Sigmund Freud (1856-1939) suggested in A Difficulty of Psychoanalysis that mankind’s self-esteem has suffered three great vexations or humiliations.
These three humiliations are cosmological, biological and psychological:
- The man believed the Earth in the center of the universe. But it is not.
- The man believed himself superior to the animal. But it is not.
- The man finally believed himself the master of his own soul. But it is not so.
Each of these vexations has been inflicted by scientific research.
- The first vexation was thus inflicted by Nicolaus Copernicus; at least we attribute it to him. For already before him, the Pythagoreans and Aristarchus of Samos (3rd century BC) had proposed the idea that the Earth was not the center.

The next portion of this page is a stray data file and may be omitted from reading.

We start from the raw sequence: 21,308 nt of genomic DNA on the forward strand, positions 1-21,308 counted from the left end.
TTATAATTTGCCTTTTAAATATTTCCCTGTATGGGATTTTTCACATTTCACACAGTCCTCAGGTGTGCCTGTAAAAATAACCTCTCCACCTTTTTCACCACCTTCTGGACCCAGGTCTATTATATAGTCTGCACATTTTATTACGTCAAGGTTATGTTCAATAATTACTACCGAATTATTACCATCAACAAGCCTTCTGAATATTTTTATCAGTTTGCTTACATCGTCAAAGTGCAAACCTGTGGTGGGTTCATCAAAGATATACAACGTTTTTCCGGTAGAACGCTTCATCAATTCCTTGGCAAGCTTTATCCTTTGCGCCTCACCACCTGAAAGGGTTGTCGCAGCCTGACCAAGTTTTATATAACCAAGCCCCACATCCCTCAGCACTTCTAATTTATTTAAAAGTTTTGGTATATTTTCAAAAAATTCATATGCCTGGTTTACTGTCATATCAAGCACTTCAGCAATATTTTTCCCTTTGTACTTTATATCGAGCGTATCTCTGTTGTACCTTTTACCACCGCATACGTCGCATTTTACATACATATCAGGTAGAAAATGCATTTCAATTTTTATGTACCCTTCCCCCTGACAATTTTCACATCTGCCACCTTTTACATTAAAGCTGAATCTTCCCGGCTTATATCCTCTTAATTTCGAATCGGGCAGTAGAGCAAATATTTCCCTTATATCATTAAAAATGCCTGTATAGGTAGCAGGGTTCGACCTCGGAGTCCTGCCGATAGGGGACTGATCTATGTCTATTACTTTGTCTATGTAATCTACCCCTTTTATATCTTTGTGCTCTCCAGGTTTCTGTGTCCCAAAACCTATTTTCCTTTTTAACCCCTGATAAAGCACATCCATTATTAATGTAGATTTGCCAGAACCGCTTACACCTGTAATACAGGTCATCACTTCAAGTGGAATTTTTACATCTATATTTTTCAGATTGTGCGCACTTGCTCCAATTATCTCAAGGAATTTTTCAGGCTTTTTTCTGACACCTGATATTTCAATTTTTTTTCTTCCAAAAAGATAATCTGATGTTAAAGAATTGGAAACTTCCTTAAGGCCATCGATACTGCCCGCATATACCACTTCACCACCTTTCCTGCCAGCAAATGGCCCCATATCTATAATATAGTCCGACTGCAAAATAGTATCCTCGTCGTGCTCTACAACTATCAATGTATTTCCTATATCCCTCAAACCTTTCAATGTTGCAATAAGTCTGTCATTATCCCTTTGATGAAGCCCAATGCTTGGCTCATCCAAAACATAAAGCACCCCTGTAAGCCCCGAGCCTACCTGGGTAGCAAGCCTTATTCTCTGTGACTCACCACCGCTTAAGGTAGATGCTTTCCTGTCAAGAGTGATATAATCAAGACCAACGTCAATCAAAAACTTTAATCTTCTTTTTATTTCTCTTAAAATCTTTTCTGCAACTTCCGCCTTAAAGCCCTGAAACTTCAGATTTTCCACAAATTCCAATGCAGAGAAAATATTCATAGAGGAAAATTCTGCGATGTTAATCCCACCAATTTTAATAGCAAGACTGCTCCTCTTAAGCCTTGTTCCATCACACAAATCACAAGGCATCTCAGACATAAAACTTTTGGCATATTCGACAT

- The second vexation was inflicted by the work of Charles Darwin. It is thanks to him that we know that the human being is an animal like any other, and that there is no “gap” between the essence of animals and that of human beings.
- The third vexation – even if Sigmund Freud does not name himself – was inflicted by the discovery of the unconscious. The idea that the soul has several instances, with drives, and that it is therefore not sovereign.
Revealing the loss of reference points of human beings, these explanations undoubtedly contributed to the designation of Sigmund Freud as a “philosopher of suspicion”.